OAK BROOK, ILL. – TreeHouse Foods, Inc. continues to bleed red ink. The private label manufacturer recorded a loss of $31.2 million during the first quarter of fiscal 2020 ended March 31, greater than the $26.9 million loss the company experienced during the first quarter of fiscal 2019.

The loss was attributable to an unfavorable mix of lower margin business, mark-to-market losses on investments, and unfavorable pricing primarily related to the carryover impact of prior-year pricing adjustments, according to the company. During fiscal 2019, the company recorded a loss of $361 million, significantly higher than the loss of $64 million the company experienced in fiscal 2018.

Sales for the most recent quarter of $1.1 billion were basically flat when compared with the year prior. Management had projected first-quarter sales to be down approximately 6%, but then the impact of the coronavirus (COVID-19) hit and pushed organic net sales up 2.6%.

“Our January sales and February sales were tracking on our original plan,” said Steven T. Oakland, president and chief executive officer, during a May 7 conference call with financial analysts. “But then we were outpaced by the pandemic-related surge in March, which gets us to the 2.6% organic growth for the quarter.”

At the beginning of the year TreeHouse Foods restructured its reporting segments into two — Meal Preparation and Snacking & Beverages. Both generated increased sales during the quarter, with Meal Preparation sales ticking up $2.9 million, to $671 million, when compared to the previous year, and Snacking & Beverage sales rising to $411 million from $396 million. The increase in sales for both reporting segments was due to increased demand from consumers stocking-up, according to the company.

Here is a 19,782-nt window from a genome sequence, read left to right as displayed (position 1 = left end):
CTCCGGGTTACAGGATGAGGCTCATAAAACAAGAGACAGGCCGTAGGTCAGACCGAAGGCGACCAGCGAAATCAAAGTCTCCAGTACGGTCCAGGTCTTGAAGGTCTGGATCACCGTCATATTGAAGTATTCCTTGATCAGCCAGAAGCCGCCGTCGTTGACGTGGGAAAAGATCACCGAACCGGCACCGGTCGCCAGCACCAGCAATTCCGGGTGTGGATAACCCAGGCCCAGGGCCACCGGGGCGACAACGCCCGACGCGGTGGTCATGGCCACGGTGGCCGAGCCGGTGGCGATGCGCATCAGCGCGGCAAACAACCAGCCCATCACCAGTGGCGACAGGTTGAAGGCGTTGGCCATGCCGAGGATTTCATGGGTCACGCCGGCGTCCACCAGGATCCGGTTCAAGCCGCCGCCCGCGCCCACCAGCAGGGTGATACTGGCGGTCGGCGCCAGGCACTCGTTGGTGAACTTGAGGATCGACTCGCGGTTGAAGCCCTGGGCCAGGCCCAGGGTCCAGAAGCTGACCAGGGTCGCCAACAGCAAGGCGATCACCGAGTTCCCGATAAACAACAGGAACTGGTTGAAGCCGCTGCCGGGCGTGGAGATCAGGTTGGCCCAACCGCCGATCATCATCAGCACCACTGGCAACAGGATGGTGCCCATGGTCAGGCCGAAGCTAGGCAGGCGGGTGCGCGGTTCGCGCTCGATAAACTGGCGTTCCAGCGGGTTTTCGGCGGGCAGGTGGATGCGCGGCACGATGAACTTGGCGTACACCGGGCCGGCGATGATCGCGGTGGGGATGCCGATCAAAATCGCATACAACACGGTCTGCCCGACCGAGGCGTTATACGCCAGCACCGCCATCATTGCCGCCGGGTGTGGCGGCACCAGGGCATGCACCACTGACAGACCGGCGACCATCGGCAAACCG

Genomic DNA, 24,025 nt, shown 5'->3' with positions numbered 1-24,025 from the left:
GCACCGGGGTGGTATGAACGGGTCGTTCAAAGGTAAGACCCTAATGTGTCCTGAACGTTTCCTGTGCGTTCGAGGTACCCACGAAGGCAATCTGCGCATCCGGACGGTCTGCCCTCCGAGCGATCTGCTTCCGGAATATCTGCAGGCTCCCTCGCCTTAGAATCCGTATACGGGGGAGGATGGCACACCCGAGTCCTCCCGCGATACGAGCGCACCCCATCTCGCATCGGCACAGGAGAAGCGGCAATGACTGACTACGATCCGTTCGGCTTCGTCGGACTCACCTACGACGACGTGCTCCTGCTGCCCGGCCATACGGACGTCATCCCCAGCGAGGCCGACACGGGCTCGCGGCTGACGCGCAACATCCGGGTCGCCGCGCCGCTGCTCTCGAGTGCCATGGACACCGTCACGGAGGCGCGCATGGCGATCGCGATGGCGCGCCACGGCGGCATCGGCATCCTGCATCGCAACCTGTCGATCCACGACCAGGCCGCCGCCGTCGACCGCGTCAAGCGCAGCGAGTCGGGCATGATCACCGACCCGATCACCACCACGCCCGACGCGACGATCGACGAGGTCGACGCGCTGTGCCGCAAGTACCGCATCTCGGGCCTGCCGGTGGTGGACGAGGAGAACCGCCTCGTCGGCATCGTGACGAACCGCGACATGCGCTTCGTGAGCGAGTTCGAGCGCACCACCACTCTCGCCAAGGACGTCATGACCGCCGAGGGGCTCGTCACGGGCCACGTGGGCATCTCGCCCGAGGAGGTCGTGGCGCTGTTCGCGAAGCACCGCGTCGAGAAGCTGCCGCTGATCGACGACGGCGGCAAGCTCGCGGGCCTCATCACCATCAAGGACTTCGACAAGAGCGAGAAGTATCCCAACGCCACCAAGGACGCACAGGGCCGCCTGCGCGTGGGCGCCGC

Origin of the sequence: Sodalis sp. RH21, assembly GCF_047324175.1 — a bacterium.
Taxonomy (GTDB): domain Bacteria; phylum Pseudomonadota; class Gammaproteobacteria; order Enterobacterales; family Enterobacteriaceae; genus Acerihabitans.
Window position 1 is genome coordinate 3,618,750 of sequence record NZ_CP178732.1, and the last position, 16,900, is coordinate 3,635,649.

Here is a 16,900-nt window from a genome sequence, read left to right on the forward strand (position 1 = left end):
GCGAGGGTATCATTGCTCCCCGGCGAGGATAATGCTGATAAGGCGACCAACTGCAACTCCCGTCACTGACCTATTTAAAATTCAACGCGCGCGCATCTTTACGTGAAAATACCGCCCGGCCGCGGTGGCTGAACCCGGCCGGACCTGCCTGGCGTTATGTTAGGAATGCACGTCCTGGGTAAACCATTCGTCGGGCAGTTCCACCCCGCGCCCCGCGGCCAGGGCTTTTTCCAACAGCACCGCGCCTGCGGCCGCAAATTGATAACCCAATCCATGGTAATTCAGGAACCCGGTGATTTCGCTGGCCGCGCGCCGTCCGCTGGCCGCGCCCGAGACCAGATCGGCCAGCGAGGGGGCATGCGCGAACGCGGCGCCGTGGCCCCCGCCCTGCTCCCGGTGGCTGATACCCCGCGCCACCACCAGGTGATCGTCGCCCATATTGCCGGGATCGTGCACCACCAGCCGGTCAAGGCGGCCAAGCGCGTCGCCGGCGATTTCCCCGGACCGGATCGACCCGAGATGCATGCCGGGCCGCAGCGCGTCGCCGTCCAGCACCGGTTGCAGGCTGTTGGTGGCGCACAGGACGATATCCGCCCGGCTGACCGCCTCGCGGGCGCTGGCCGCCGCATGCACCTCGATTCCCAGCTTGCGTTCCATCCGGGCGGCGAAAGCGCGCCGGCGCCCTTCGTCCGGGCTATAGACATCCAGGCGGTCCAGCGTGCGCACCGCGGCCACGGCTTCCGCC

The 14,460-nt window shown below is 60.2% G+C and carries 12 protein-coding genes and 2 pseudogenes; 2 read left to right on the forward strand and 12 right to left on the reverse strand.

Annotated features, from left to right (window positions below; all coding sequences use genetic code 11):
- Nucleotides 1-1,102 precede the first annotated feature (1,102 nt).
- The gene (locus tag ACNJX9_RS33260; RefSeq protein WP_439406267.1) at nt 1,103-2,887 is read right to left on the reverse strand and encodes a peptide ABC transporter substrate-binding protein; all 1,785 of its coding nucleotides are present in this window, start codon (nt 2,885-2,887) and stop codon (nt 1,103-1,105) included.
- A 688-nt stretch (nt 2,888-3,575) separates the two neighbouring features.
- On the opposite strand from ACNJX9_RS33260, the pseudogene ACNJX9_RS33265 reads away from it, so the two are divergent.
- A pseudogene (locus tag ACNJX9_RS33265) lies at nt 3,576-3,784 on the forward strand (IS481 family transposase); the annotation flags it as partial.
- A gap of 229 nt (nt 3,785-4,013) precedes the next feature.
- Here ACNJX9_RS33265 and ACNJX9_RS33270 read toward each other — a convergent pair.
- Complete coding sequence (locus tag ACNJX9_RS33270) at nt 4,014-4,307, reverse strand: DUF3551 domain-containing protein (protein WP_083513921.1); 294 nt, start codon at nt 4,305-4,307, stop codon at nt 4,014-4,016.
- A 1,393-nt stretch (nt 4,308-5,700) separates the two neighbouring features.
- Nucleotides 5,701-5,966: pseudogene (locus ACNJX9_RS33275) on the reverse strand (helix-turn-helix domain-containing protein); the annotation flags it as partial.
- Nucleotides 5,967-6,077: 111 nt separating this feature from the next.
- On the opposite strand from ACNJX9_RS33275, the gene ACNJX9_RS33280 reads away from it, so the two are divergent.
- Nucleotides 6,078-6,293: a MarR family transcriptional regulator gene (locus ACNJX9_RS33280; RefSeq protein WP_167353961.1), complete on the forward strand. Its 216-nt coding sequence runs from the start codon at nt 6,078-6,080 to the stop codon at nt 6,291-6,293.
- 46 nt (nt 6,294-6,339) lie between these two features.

Unlike many other food and beverage companies, TreeHouse Foods reaffirmed its full-year guidance of adjusted earnings of $2.40 to $2.65 per share and sales of $4.1 billion to $4.4 billion.

"While we are very encouraged by the performance of our operations during this unprecedented period, we believe it is too early to fully appreciate how the balance of the year may unfold, given the uncertainty around the duration and potentially longer-lasting impact of the nation’s stay-at-home practices in response to COVID-19,” Mr. Oakland said. “We have taken into account a number of factors and contemplated a wide range of potential outcomes — including, but not limited to, varying levels of demand in retail grocery, increased expenses to meet that demand, and declines in the food-away-from-home market. As such, we believe it is prudent to maintain our original guidance for 2020.”

Mr. Oakland said TreeHouse Foods’ structure is advantaged to capitalize on the changes in consumer purchasing patterns caused by COVID-19. Only 10% of sales are in foodservice, and two-thirds of revenues come from the center of retail stores.

“It's important  to recognize that our cost to serve this demand is slightly higher than if we had been able to methodically plan for the increase in production, and there’ll be a number of ongoing expenses to support our safety efforts,” he said. “Clearly, the shape and cadence of the year has changed.

“There’s a great deal of uncertainty in the market with various scenarios and a wide range of potential outcomes. All of these considerations were considered, when we reaffirmed our original guidance for 2020.”